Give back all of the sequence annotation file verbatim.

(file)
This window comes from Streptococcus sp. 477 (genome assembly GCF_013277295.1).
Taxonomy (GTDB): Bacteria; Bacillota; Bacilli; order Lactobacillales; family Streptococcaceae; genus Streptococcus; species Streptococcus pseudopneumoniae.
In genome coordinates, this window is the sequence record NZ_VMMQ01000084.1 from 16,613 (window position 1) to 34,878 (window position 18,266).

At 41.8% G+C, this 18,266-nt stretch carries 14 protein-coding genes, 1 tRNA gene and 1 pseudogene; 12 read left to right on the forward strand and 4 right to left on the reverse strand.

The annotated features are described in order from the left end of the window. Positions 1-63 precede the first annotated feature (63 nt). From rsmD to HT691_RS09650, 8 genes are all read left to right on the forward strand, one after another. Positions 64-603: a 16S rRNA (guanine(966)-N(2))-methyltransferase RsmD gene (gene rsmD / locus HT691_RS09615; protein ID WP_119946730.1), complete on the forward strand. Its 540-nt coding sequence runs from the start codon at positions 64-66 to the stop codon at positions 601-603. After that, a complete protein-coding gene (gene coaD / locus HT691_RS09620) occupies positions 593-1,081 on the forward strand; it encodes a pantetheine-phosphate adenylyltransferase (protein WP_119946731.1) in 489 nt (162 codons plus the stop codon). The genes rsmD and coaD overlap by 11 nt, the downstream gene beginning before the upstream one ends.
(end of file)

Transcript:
This window comes from Streptococcus sp. 477 (genome assembly GCF_013277295.1).
Taxonomy (GTDB): Bacteria; Bacillota; Bacilli; order Lactobacillales; family Streptococcaceae; genus Streptococcus; species Streptococcus pseudopneumoniae.
In genome coordinates, this window is the sequence record NZ_VMMQ01000084.1 from 16,613 (window position 1) to 34,878 (window position 18,266).

At 41.8% G+C, this 18,266-nt stretch carries 14 protein-coding genes, 1 tRNA gene and 1 pseudogene; 12 read left to right on the forward strand and 4 right to left on the reverse strand.

The annotated features are described in order from the left end of the window. Positions 1-63 precede the first annotated feature (63 nt). From rsmD to HT691_RS09650, 8 genes are all read left to right on the forward strand, one after another. Positions 64-603: a 16S rRNA (guanine(966)-N(2))-methyltransferase RsmD gene (gene rsmD / locus HT691_RS09615; protein ID WP_119946730.1), complete on the forward strand. Its 540-nt coding sequence runs from the start codon at positions 64-66 to the stop codon at positions 601-603. After that, a complete protein-coding gene (gene coaD / locus HT691_RS09620) occupies positions 593-1,081 on the forward strand; it encodes a pantetheine-phosphate adenylyltransferase (protein WP_119946731.1) in 489 nt (162 codons plus the stop codon). The genes rsmD and coaD overlap by 11 nt, the downstream gene beginning before the upstream one ends.